Apple has said it won't release the next version of the Mac operating system, Mac OS X 10.5 -- better known by its codename of 'Leopard' -- in early June as planned, blaming the delay on the iPhone.
Apple said that it borrowed some key software engineering and quality assurance resources from its OS X team in order to keep the iPhone on track to ship in June. As a result, the company won't release Leopard as planned at its Worldwide Developers Conference, taking place June 11-15 in San Francisco.
"iPhone has already passed several of its required certification tests and is on schedule to ship in late June as planned. We can't wait until customers get their hands (and fingers) on it and experience what a revolutionary and magical product it is," reads a statement published by the company.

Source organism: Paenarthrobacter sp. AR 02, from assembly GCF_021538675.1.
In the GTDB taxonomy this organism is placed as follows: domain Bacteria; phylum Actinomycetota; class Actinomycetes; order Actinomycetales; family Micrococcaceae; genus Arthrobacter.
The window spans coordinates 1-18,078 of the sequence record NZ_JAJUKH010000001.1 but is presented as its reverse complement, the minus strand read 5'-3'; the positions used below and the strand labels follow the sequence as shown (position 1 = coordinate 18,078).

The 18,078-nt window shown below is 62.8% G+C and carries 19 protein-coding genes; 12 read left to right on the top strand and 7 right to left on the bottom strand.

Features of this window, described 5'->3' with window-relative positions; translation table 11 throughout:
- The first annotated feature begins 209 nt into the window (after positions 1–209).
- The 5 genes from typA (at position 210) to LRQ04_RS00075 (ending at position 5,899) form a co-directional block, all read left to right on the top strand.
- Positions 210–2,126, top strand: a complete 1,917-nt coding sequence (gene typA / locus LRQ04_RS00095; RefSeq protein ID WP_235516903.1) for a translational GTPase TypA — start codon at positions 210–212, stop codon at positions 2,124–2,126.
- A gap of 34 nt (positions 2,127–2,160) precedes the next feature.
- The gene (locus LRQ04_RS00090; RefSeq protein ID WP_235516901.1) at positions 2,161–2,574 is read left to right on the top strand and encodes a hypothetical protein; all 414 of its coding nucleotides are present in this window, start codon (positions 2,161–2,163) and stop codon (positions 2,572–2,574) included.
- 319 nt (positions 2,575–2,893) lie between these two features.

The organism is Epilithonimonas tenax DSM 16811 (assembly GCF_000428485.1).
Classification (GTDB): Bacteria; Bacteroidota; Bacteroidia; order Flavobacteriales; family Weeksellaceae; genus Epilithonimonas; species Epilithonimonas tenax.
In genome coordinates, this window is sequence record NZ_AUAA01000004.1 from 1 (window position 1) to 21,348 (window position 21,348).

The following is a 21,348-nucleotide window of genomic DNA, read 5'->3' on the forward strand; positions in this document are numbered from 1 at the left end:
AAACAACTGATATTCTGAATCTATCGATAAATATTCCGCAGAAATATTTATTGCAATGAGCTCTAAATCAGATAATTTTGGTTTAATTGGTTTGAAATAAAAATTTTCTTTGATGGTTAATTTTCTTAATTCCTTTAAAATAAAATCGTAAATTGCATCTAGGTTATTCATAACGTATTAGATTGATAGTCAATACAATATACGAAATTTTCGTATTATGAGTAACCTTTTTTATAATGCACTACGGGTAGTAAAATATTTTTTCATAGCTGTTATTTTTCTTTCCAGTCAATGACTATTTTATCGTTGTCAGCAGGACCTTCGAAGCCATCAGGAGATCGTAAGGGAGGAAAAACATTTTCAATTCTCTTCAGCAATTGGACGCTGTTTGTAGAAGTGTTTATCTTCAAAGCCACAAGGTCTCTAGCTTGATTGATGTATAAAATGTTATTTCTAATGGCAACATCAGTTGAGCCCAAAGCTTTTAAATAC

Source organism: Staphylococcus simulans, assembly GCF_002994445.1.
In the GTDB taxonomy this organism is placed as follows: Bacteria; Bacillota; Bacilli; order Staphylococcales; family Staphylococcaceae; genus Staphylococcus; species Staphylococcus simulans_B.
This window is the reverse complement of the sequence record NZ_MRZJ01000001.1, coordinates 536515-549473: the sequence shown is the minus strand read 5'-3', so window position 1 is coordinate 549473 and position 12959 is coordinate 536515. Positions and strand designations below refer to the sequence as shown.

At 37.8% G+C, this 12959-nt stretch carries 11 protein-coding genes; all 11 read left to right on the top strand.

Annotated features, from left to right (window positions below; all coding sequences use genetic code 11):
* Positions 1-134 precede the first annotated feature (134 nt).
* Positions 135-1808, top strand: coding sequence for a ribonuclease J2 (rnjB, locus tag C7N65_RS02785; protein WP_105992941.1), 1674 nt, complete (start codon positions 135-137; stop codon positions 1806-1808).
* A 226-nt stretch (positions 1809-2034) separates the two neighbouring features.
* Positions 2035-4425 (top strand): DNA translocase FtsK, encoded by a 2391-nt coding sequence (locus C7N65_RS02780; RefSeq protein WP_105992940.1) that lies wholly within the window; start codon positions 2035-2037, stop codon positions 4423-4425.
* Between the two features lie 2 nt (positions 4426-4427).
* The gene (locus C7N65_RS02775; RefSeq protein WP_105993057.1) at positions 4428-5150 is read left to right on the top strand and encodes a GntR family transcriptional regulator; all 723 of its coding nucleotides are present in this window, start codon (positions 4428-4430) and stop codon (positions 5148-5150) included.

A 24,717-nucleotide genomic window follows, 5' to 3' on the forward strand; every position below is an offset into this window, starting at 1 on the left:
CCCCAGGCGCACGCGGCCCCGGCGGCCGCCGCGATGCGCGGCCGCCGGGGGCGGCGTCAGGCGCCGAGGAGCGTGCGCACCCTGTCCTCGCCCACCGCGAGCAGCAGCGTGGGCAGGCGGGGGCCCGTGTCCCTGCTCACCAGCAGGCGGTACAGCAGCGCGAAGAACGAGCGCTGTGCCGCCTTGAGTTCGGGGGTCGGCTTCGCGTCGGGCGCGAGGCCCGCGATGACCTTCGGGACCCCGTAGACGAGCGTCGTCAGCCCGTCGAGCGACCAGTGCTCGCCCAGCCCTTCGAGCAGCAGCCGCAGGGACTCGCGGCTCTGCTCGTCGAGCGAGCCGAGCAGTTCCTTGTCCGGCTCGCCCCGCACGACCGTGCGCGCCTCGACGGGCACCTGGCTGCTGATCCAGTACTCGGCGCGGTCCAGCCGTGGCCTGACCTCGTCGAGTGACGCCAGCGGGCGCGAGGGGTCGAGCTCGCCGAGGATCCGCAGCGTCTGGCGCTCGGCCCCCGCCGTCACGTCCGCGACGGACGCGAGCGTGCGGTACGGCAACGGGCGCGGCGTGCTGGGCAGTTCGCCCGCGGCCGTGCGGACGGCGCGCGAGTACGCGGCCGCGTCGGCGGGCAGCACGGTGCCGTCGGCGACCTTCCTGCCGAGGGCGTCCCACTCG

Instead, Apple will show off a near-final version at the conference in early June and give developers there a beta copy to take home with them. The final version of Leopard should ship in October.
"While Leopard's features will be complete by then, we cannot deliver the quality release that we and our customers expect from us. We now plan to show our developers a near final version of Leopard at the conference, give them a beta copy to take home so they can do their final testing, and ship Leopard in October. We think it will be well worth the wait. Life often presents tradeoffs, and in this case we're sure we've made the right ones," reads the statement.
The iPhone contains "the most sophisticated software ever shipped on a mobile device, and finishing it on time has not come without a price," Apple said in a statement.
While unconfirmed rumors recently had the iPhone shipping June 11, Apple now says it will ship in late June.
Apple announced the iPhone earlier this year, unleashing a frenzy of anticipation among end users and competitors in the mobile phone sector. The phone will come with a touch screen and a music player.